Guess the Plot
The Miller's Daughter
1. When her father's millstone breaks, Sera knows their family is doomed. So in exchange for a new millstone, she marries a tall, dark, and very odd stranger. Nothing will go wrong, right? Its not like a fairy tale.
2. After Eza, the miller's daughter, runs away, she meets a man who offers to help her find work. Little does she know her benefactor is the crown prince! But before they even fall in love, Eza is stolen away by another prince who wants to marry her. Will this story end unhappily ever after?
3. Two years after Jack "The Miller" Parker died in an electric chair for a twenty-state killing spree, his daughter Fay recovers from the coma he left her in. When Fay realizes he actually escaped she begins plotting her revenge for her slaughtered pets, nomadic childhood, and lack of birthday presents.
4. Bawdy tale of a fair lass from Canterbury who dispenses STDs in ye Olde London Towne.
5. She had flaxen skin, wheaten hair, eyes the color of rye, tasted of granola, smelled of yeast. I loved kneading her rising rolls and feeling her moist buns. She had yet to be ground down by life, crushed and winnowed to the winds. I couldn't wait for the day I'd finally get to put my loaf in her oven.
Eza has a problem, one she is trying to escape. When she stumbles into Rurith, she is scared but determined that no one should know her past. While wandering through the market square, she meets a man who offers to help her find work. However, he fails to mention that he is the crown prince, Thames. They form a fast friendship, despite the secrets between them. [I wasn't sure at first whether Rurith was a person or a place. Also, "stumbles into" makes me wonder if she's drunk. "Stumbles upon" or "happens upon" are better. Also, if it's a place you can stumble upon, with a market square, I tend to think it's a small village, but villages don't have crown princes. Is Thames the crown prince of Rurith? Is Rurith a kingdom? Not sure I buy the crown prince offering to help a stranger find work.]
Then, an emissary from a nearby kingdom arrives at the castle. He explains that he is looking for the Veredian prince's betrothed who has been missing for a few weeks. As he describes the girl, it becomes apparent that he is looking for Eza. The story the emissary tells of how the princess was kidnapped does not make sense. Thames begins to suspect that there is something the emissary is hiding. Worried for Eza's safety, he tries to protect her. Still, she is found and taken away. [Did he try hiding her in the castle? Or is he still refusing to tell her who he is? This emissary can't just barge into the castle, search for Eza, and take her away if she doesn't want to go.]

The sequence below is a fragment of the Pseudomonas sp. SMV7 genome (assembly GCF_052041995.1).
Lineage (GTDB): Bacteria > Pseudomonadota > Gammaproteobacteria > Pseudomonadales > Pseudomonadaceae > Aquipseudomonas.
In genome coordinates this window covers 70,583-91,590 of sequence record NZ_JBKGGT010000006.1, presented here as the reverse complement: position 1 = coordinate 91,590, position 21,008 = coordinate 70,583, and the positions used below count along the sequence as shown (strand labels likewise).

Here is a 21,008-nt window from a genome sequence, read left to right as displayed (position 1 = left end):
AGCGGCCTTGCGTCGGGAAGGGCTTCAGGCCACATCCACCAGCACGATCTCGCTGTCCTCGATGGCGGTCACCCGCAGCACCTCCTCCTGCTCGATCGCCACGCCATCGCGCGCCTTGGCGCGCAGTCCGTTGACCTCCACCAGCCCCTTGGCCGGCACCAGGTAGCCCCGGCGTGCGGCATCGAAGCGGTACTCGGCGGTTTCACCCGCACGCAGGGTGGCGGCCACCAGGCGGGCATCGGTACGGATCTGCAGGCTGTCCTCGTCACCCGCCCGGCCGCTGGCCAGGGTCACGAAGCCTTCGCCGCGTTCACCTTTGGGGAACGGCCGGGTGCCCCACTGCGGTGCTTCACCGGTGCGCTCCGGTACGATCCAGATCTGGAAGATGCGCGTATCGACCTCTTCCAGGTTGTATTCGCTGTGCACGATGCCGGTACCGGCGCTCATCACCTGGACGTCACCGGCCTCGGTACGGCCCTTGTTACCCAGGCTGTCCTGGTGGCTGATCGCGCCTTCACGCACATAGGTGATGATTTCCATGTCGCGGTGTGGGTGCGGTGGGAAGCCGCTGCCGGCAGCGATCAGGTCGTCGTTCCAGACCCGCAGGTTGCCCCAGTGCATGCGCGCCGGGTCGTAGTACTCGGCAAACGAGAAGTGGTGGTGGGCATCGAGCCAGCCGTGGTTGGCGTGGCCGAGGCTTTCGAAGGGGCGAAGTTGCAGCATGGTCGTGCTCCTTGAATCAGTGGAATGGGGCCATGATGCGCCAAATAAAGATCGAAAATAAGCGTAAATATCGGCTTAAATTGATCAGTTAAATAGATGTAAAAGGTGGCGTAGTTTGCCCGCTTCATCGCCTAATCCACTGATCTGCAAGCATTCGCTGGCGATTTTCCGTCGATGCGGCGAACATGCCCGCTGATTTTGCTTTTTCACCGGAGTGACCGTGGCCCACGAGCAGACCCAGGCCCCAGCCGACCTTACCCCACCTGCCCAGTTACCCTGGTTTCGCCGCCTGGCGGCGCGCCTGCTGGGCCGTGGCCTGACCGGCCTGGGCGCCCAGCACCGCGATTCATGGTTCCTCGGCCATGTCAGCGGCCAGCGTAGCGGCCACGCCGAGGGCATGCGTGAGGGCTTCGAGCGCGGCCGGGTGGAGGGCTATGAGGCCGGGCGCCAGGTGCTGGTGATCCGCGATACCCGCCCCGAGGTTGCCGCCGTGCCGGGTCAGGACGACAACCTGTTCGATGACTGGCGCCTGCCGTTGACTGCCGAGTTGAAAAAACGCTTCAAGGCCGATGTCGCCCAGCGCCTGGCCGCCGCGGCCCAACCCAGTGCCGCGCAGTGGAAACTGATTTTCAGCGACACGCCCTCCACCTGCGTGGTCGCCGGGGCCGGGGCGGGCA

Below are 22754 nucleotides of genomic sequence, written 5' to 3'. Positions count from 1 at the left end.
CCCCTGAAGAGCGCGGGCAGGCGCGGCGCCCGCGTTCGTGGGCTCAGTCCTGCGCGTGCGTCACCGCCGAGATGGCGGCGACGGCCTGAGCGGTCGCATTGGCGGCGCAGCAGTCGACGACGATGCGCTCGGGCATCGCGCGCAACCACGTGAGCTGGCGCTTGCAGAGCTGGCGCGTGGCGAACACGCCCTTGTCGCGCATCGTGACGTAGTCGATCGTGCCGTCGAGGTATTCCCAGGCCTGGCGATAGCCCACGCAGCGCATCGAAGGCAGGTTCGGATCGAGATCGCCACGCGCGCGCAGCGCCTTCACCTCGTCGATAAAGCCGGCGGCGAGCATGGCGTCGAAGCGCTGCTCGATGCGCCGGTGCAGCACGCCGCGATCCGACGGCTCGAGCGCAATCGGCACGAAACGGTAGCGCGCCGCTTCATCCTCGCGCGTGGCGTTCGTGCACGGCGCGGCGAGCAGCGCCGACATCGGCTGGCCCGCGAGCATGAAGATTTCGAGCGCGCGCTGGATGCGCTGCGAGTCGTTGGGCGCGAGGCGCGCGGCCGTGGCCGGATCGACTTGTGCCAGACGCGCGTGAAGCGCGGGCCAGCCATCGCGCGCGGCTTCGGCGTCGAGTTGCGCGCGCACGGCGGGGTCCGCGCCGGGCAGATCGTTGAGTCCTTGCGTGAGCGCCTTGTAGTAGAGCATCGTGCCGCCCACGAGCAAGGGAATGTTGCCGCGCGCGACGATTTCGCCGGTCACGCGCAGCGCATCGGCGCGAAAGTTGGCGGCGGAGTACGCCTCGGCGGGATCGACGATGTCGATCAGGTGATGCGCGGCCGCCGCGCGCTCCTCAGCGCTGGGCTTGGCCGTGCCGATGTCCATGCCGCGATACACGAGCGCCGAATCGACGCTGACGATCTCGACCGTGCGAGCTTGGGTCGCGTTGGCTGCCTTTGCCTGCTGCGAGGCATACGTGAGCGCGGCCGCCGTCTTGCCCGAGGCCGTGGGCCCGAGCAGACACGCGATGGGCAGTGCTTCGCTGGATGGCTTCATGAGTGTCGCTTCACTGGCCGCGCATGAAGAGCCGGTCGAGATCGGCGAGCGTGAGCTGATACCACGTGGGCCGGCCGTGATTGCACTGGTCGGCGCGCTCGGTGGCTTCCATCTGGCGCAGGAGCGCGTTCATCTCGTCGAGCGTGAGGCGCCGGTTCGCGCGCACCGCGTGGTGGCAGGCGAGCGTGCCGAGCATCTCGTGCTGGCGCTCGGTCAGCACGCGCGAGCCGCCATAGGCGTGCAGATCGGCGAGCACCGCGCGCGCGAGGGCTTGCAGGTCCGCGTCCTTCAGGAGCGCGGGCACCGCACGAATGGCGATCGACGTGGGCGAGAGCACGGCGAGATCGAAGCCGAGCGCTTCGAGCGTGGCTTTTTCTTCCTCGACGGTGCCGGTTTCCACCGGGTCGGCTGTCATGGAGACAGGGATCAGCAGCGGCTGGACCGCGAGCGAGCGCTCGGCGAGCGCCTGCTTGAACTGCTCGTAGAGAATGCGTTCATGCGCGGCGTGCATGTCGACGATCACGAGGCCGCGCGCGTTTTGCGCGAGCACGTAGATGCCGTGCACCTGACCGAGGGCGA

Not sure if they will ever see each other again, the fate for them both [their story]
looks like it might be [end]
unhappily ever after.
The Miller’s Daughter is complete at 95,000 words. It blends plot twists with the nostalgia of classic fairy tales including Rumpelstiltskin, The Frog Prince, and Sleeping Beauty. [That's pretty long for a fairy tale. What age group are you targeting? If adults, you might want to mention a novel instead of fairy tales. There are dozens of novels in which a royal poses as someone else (King Richard, in Ivanhoe or The Adventures of Robin Hood; Aragorn as Strider in LOTR; the prince in The Prince and the Pauper. I don't think you've described the plot in a way that shows much similarity to any of the stories you mention.]
With a strong and stubborn heroine, it plays on the cliché narrative of love in fairy tales as Eza searches to find a true sense of self, the freedom she has always wanted, and a family to call her own.
Maybe you should mention that Eza and Thames fall in love, rather than just say they form a fast friendship.
It's okay to reveal in the query the secret Eza doesn't want anyone to know. Many miller's daughters would jump at the chance to become the Veredian princess. What's the downside?